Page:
The Gate Keeper: Chapter 21 (In which retirement is stage managed )
by Andrew Miller TBW Smith Jones Wallace Broadbent and Ndimande is an agency in crisis. Their ‘basket of boutique services’ strategy has bombed. Only a massive new project can keep the doors open – all eyes are now on the corporate tent at Mangaung. Far in the background, an emergency replacement executive PA with decades of experience makes important decisions. Interns rise, board members take unexpected steps and things begin to change…
The PR consultant is summoned, a charm offensive is planned and a deposit invoice is issued…
In which retirement is stage managed
Mama E barely managed to kill the audio feed and drop her stenography headphones onto her shoulders as Tim Broadbent strode out the executive boardroom at the pace of an Olympic walker. His head was high. There was a bright smile carved into his jaw. He nodded briskly at her and said her name loudly. “Melinda!”
She wasn’t sure if it was a greeting or a farewell or a command, so she said his name back. “Tim!”
And then he was gone.
Nonhlanhla Mofokeng led the rest of the TBW Smith Jones Wallace Broadbent and Ndimande EXCO out of the boardroom. “Melinda!” She barked at Mama E. “Get the PR people in for this afternoon please. Not the in-house ones. The real ones. In fact, just get Arthur Harris on the line – now. I’ll take care of the rest.” She marched into her office. The remainder of the team dribbled away in whispering ones and twos.
Arthur Harris was, he liked to say, proudly coloured. He was not so-called coloured. He was, quite simply, coloured. He had built his career on his ability to fix the un-fixable and, in his own mind, on a secondary but no less important ability to not only be coloured, but to speak all the official languages. It generally took South Africans by surprise, the fact that he acted and looked like a conventional member of his apartheid era racial grouping but could – when required – speak exactly like he was raised in the deep rural Eastern Cape, which he actually was.
In his early years, right up until his twenty first birthday, in fact, being the free racial radical was anything but beneficial. The son of a roaming (literally, not metaphorically, or sexually. Arthur’s father was part of Umkhonto we Sizwe and shifted location in perpetuity) white activist and an Eastern Cape ANC branch leader, Arthur lived his entire young life on the outskirts of everything. He was never fully accepted anywhere, and the laughter. Well, it was part of his life.
But when he arrived in Jozi to study he realised his power. The dealers on the city streets would casually sell girls and other things in front of him, openly cracking snide bushy comments to his face. Suddenly, standing on the corner of Jorissen, Arthur Harris realised the truth. He had the full new South African power. He could be black when he needed to, white when required, and he could always, at the slightest whim in fact, slip behind the various language curtains that hid the jibes and barbs and jokes and scheming of life in Mzansi.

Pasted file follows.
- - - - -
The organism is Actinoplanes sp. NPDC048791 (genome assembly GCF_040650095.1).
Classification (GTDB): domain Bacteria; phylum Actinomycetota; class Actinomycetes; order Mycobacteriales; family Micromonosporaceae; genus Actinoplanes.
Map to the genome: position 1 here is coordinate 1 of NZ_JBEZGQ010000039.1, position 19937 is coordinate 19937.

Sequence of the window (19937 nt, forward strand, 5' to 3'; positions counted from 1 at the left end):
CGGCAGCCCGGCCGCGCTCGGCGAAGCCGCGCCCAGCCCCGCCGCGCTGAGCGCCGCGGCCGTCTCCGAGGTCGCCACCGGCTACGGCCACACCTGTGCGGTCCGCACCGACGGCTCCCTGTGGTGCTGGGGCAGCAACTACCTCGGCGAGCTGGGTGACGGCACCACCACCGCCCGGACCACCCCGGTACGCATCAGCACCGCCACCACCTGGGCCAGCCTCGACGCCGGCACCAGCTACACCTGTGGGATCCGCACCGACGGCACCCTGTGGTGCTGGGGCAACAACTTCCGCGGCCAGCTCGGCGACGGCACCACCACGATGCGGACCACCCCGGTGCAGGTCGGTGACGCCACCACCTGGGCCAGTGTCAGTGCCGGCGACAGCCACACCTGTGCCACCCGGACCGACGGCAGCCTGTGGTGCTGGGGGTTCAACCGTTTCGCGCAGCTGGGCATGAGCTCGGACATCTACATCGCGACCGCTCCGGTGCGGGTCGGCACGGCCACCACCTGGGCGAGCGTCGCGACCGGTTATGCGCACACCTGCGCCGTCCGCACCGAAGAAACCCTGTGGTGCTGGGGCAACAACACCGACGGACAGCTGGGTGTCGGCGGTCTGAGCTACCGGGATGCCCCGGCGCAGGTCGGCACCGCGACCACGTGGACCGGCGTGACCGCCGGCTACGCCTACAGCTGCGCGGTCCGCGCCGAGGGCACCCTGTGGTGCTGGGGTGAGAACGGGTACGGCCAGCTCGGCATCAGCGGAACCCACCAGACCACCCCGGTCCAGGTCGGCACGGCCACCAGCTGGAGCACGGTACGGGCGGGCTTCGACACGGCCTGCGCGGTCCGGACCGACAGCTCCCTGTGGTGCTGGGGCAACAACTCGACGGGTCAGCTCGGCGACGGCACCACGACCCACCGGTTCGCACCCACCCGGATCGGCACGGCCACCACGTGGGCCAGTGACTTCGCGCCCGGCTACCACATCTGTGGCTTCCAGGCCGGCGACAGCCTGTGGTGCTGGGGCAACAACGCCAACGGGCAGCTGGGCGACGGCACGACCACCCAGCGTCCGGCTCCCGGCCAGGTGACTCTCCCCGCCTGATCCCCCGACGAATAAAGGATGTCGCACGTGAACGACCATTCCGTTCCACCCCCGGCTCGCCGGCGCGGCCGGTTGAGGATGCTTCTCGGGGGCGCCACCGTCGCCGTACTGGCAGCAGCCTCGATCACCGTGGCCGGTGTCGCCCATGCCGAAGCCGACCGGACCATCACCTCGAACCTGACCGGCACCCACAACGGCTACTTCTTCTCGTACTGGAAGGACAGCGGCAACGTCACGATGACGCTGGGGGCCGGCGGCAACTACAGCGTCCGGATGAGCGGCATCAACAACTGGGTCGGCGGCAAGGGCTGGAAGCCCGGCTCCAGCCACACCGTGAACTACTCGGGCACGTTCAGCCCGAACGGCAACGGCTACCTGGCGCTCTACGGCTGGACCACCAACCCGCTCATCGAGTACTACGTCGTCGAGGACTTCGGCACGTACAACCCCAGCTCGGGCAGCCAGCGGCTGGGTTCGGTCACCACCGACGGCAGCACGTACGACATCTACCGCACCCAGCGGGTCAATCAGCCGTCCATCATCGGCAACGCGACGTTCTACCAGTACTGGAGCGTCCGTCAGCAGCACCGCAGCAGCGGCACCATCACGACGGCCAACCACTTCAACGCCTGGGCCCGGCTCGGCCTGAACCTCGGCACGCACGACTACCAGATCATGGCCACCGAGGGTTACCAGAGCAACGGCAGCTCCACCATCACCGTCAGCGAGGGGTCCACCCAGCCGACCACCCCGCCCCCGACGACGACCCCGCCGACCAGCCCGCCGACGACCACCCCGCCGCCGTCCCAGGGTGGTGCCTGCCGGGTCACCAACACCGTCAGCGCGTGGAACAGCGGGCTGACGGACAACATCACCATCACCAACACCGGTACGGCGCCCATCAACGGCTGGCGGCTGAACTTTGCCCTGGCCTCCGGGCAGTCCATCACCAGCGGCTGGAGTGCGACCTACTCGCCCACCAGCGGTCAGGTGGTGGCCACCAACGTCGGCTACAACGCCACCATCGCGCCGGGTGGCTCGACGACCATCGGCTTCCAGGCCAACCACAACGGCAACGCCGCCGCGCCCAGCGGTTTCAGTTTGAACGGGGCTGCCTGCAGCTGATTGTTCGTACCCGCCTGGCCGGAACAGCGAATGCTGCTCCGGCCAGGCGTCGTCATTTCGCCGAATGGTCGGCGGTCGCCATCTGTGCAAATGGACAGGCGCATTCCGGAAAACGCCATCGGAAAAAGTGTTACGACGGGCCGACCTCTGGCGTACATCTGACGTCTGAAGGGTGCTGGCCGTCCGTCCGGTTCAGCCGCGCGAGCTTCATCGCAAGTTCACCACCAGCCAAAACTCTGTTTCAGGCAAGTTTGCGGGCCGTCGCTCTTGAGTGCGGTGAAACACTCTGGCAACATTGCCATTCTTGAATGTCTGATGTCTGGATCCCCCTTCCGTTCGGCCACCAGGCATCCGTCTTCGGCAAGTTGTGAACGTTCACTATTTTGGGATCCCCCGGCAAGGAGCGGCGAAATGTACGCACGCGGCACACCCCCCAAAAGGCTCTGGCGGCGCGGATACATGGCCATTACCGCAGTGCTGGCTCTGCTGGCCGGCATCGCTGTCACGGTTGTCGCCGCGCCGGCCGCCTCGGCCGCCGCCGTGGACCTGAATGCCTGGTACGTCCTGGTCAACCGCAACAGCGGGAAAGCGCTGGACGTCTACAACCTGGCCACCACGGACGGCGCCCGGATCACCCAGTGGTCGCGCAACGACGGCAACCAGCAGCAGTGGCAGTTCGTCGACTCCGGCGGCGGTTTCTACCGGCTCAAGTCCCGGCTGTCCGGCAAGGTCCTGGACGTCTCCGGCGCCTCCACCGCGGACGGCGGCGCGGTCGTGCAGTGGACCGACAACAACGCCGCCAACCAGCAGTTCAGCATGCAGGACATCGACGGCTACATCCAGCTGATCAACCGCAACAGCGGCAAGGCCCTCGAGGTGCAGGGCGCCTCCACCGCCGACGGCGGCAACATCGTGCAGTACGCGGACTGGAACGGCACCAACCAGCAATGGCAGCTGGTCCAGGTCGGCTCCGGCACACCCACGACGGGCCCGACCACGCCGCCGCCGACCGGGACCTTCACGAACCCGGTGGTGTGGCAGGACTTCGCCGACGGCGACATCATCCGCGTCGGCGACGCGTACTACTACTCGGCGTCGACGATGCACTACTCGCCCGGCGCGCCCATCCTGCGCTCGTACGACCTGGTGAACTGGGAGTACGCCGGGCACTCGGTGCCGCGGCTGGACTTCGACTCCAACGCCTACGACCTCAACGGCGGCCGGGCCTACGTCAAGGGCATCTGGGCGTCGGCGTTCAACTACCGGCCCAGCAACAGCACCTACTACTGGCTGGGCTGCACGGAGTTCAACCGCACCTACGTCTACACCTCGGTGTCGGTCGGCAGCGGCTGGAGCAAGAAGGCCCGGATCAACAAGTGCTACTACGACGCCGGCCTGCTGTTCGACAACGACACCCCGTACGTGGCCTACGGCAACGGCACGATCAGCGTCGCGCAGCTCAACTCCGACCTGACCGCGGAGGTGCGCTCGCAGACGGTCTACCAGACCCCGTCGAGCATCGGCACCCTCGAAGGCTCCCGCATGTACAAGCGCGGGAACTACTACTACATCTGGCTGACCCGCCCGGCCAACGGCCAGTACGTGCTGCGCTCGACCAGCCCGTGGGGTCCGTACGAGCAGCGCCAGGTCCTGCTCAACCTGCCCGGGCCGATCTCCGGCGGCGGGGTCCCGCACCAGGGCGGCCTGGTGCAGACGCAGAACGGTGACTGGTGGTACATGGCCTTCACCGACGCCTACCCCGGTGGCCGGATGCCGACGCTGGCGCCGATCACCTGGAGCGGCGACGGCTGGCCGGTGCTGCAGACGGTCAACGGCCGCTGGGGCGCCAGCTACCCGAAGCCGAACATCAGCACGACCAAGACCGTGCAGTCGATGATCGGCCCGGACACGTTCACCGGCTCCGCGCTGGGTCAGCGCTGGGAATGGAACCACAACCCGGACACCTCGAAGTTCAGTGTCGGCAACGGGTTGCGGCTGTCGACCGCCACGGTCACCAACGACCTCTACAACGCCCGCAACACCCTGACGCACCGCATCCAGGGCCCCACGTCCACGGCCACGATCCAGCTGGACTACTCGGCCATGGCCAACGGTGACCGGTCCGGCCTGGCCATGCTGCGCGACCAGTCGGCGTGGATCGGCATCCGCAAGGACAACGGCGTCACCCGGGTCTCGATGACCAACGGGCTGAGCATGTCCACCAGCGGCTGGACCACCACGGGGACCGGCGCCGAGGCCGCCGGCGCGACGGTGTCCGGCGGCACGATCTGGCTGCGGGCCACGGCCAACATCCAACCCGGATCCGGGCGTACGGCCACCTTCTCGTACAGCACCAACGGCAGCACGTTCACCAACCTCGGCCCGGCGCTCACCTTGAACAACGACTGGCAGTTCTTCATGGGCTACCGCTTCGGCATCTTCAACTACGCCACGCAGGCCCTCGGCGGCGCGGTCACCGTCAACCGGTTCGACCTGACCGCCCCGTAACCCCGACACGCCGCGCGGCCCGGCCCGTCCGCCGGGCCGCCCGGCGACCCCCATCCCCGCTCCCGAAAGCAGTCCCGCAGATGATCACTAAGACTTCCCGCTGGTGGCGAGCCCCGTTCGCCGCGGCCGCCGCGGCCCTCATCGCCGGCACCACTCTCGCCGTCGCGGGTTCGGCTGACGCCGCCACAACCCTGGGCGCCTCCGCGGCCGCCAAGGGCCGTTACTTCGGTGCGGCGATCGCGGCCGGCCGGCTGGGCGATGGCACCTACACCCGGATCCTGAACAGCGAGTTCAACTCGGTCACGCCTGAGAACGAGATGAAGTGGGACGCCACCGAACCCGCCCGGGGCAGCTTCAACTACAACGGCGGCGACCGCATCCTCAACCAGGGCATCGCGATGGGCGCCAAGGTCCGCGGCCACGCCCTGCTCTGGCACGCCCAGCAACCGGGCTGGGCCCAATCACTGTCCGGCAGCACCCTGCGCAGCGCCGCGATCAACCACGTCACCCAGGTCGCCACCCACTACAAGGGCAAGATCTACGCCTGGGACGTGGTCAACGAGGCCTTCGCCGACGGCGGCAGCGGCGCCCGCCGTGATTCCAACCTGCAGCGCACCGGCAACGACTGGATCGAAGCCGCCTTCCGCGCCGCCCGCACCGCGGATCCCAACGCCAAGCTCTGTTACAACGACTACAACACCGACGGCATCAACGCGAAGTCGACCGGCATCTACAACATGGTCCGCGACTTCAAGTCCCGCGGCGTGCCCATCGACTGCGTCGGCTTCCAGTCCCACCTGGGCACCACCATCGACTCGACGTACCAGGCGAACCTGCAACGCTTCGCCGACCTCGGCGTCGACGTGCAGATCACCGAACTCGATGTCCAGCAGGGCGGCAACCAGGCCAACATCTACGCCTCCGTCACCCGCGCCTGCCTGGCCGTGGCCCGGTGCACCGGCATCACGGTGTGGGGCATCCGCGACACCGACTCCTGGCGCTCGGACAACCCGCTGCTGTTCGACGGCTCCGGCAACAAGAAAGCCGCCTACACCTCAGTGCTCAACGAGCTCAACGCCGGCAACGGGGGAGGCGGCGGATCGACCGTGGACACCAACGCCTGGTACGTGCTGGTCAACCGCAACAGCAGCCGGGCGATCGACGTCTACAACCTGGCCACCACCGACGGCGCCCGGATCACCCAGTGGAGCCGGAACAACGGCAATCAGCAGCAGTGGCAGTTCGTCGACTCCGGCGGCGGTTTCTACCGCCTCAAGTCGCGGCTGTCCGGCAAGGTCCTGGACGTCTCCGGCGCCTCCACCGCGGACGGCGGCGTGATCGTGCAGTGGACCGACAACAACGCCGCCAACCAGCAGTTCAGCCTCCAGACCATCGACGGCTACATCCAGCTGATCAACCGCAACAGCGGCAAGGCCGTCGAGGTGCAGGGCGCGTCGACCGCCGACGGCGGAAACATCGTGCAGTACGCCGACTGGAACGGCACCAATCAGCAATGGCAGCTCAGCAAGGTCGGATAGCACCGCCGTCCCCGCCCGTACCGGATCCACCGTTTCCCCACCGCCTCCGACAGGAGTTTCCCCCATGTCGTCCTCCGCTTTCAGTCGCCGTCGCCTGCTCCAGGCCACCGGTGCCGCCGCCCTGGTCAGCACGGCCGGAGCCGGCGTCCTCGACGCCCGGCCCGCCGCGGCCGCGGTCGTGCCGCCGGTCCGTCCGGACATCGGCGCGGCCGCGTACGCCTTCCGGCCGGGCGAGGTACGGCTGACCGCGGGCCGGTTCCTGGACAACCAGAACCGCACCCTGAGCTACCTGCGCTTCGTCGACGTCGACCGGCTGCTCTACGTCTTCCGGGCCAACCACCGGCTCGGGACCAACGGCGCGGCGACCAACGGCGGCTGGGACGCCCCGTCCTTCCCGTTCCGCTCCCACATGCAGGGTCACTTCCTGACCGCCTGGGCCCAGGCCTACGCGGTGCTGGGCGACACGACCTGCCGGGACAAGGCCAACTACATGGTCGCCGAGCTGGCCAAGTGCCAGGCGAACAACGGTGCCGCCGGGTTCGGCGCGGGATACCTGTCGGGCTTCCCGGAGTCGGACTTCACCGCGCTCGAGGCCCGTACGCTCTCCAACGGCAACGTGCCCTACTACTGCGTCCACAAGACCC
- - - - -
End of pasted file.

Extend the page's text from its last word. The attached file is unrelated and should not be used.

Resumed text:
Thus, the career path of one of Jozi’s most successful PR consultants was set.
Arthur Harris was pleased to hear from TBW Smith Jones Wallace Broadbent and Ndimande again. He’d always had fond memories of the place, especially the creative commons, a name he had proudly coined and which had stuck, rather successfully he understood, at the agency.
He greeted Nonhlanhla in crisp English, as always, and sat on the visitor’s side of her desk.
“Arthur,” she got straight to business. “We’re going to need a bit of damage control.”
“No, actually. Tim Broadbent. He’s gone rouge. Completely deranged, saying all sorts of strange stuff that could hurt us. He’s retiring, thank God, but we’re going to need to manage it very carefully. He can’t be allowed to speak. To anyone. Ever. We need to get him on the bus, fast.”
“A double page feature in AdVantage. A slot on Top Billing. Three or four lectures at scenario planning conferences. Guest columnist in City Press. Should do it.” Arthur Harris spoke with complete confidence. Nonhlanhla nodded along, while drawing a series of bold lines up and down the A4 pad inside her leather notebook. “Good. Good. I like it. A charm offensive.”
“Charm, yes, but really we just keep the old buzzard busy till we can chuck him out the door. We could try some kind of mentorship thing as well. We need to fill the hours until he goes.”
“There’s an intern at the moment who has been working a lot in strat. She came up with the whole Mangaung Hip Hop thing actually, but now we need to do something with her. No one wants to touch her. They’re all scared. She’s very good looking.”
“Perfect.” Arthur Harris stood, pulled his Dolce and Gabana laptop case to his side and turned to leave. “I’ll send you an invoice for the deposit this afternoon.”